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Their grand finale rightfully brought the house down and they received a whole hearted and much earned standing ovation.  I may have came not knowing there music but was well and truly a fan by the end of their epic set.  Safe to say I have since downloaded all their albums and will be closely watching out for their next visit to the north east.

You can learn more about GoGo Penguin at their website here.

With GoGo Penguin finished the audience filed out and made its way to the bars before the main event, Shobaleader One.  We grabbed a couple of drinks and headed back to our seat to see what was in store for us next.   The crowd was filed with a lot of the same people but there was a more noticeable dance element as people squeezed their way down to the front standing region.  The set up was about as far from the simple stripped back piano, bass and drums of GoGo Penguin, with an array of lighting rigs, synthesizers and screens that would look more in place in a mad scientists laboratory.  The lights dimmed and the crowd fell silence in anticipation.

Shobaleader One emerged, donned in black cloaks with LED masks each with its own symbol on to identify the members.  For other worldly looking beings the entrance was actually quite low key, no spaceships descending from the rafters or flashing lights like close encounters of the third kind.  They each took their place with quiet calmness and stood in silence as the lights changed.  

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They kicked it off with a barrage of lights, slap bass and drums as they began their album Elektrac.  The people at the front of the auditorium in the standing part looked both elated and disorientated by the sheer ferocity of the phat beats and lights as the powerful drumming resonated around the whole venue.  I have to be honest and say a few people in the audience looked genuinely shocked as if they had turned up to a Lorde gig only to find out it was actually Lordi.  This for me really sums up jazz, as it constantly challenges the boundaries of what people expect and tears up the rule book.   It has been said “you’re not so much enjoying Elektrac as being subjected to it“and Shobaleader One’s endearingly eccentric moments may not be to everyone’s tastes but I thoroughly enjoyed the first few songs as an intro of what was to come!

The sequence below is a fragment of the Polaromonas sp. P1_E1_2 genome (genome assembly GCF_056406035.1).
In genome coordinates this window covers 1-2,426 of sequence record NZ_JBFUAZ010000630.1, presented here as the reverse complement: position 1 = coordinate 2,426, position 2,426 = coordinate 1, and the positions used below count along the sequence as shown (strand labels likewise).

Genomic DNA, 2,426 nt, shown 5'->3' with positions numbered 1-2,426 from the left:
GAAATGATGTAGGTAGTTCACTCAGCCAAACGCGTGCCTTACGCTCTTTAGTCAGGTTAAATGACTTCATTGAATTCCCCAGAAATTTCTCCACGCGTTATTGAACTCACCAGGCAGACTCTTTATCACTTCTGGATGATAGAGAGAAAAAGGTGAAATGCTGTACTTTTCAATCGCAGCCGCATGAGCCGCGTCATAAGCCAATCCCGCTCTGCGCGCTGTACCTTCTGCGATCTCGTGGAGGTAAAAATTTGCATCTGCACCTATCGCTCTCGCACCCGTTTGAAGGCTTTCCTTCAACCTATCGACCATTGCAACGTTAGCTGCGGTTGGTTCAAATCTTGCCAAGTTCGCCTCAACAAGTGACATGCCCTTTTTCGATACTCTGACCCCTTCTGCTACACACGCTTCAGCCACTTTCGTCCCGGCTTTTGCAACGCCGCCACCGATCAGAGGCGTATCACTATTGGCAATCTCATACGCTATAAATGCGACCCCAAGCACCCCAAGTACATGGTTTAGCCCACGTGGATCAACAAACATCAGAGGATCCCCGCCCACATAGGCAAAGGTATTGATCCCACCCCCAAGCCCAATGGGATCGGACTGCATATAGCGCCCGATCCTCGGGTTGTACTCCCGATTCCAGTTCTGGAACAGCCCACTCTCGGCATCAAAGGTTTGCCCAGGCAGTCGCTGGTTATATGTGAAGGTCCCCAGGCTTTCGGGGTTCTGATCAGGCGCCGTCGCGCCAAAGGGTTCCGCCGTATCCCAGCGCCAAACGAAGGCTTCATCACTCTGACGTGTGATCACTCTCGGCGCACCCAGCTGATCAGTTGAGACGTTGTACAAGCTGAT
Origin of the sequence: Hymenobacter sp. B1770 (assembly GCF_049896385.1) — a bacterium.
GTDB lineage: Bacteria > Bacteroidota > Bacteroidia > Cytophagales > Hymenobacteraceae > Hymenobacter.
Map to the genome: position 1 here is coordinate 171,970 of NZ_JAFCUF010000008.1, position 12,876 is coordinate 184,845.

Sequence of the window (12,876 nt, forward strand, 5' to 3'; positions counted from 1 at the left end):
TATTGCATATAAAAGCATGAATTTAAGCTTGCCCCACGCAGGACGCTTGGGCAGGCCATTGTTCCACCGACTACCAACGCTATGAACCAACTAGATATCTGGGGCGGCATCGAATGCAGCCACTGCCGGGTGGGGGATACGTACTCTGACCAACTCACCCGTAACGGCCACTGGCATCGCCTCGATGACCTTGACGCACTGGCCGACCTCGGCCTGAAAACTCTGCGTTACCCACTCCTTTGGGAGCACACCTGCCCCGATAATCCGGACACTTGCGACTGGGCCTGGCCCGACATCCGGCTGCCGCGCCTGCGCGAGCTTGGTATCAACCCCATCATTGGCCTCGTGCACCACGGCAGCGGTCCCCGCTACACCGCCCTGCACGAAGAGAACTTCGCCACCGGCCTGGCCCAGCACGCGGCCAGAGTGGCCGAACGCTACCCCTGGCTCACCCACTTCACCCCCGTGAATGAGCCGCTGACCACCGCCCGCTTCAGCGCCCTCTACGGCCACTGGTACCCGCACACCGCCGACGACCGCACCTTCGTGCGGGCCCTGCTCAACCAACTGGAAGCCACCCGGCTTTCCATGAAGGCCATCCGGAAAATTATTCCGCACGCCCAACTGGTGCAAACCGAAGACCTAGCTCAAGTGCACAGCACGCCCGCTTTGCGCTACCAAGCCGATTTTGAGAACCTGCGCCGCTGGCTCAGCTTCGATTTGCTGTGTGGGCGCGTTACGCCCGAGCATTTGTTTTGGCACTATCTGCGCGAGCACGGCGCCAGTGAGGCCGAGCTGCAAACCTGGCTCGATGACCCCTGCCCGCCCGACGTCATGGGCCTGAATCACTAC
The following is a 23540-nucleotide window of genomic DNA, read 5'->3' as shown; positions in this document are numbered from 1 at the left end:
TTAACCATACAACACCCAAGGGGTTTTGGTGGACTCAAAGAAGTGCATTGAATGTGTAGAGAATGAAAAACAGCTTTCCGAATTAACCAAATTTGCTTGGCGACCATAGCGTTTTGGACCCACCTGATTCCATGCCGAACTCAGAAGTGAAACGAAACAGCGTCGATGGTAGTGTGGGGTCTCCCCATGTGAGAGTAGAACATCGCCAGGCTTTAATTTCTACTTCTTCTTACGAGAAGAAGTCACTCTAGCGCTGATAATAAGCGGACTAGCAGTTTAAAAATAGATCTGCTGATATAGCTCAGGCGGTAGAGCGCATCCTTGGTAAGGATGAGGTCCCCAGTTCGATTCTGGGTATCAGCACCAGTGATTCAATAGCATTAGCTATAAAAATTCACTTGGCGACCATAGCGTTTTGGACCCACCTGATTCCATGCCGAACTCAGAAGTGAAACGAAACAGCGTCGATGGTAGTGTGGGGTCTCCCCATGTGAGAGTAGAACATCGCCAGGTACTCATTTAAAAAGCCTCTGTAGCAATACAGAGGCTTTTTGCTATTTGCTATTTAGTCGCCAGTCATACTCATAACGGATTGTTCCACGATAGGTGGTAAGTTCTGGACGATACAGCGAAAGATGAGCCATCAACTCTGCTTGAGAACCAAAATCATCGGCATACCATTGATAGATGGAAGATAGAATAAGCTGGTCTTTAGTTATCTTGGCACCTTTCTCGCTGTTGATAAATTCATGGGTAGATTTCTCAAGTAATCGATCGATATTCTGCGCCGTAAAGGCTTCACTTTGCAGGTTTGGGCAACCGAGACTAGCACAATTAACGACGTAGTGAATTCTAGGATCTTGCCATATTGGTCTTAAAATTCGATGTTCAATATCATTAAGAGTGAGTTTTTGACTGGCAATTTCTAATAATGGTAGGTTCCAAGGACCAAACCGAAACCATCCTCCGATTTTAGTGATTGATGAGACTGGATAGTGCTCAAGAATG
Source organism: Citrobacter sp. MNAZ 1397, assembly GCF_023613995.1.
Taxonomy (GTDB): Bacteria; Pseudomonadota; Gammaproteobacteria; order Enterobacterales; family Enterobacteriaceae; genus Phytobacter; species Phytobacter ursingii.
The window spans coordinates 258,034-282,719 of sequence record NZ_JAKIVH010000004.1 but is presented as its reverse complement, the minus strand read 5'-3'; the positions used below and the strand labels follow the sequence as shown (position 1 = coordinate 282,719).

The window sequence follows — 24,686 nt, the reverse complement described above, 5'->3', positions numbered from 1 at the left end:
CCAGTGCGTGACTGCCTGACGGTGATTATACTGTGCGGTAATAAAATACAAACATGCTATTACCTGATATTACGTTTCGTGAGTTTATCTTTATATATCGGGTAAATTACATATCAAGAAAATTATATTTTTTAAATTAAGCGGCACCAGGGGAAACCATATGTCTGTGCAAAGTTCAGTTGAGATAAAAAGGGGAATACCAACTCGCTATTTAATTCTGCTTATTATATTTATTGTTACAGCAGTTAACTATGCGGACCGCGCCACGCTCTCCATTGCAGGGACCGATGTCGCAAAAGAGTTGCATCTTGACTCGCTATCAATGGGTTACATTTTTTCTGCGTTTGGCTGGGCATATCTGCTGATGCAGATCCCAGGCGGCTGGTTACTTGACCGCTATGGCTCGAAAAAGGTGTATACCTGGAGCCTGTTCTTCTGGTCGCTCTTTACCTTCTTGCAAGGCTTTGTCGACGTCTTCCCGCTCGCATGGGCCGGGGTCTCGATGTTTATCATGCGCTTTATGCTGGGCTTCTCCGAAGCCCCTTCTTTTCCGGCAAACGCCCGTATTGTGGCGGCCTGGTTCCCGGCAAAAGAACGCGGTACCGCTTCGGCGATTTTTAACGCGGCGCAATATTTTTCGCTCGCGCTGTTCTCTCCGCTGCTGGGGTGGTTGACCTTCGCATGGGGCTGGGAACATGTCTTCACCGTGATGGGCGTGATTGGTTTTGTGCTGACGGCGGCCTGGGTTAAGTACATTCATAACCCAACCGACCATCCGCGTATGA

The band and the crowd really got into it when they played “Squarepusher Theme” and the venue came to life, bounding to the addictively catchy beat.  The perfectly timed and choreographed flashes of light illuminating the crowd, it was fun to watch everyone’s expressions with a strange combination of ecstatically elated fans and others looking like they were undergoing clockwork orange style aversion therapy.

 

Squarepusher – Bass

Strobe Nazard – Keys

Arg Nution – Guitar

Company Laser – Drums

 

Some of their tracks were true assaults on the senses with the combination of mind-blowing lights, effects and the cacophony of sound reverberating around the hall.  

Towards the end of the show the band showcased moments of raw hardcore punk and heavy metal style drum solos.  The schizophrenic barrage of drumming, was amazing to watch if perhaps not to every jazz fans taste.  Again the standard of drumming really blew me away, the speed of play combined with the ferocity and length of some of the solos was a truly out of this world effort.  

As the gig came to a close the band collected themselves (it must be incredibly hot to play in those outfits!) and the lashing lights changed on their LED visors to twinkling multicolours starburst effects as they began “Journey to Reedham“.  This was an instant crowd-pleaser with its super catchy Tetris like feel, the front standing area was jumping and it really made me wish I was down at the front.   Afterwards the crowd bayed for an encore as the band headed off.

 

For more information on Shobaleader One click here.

We headed out of the Sage Gateshead and off into Newcastle to get a drink and process what we had seen and heard, I really have to say I cannot recommend the Gateshead International Jazz Festival enough, I really was not sure what to expect but was blown away by the eclectic, eccentric and entertaining line-up and will definitely be looking forward to seeing how they can possibly top this next year!

For more information about the Sage Gateshead click here.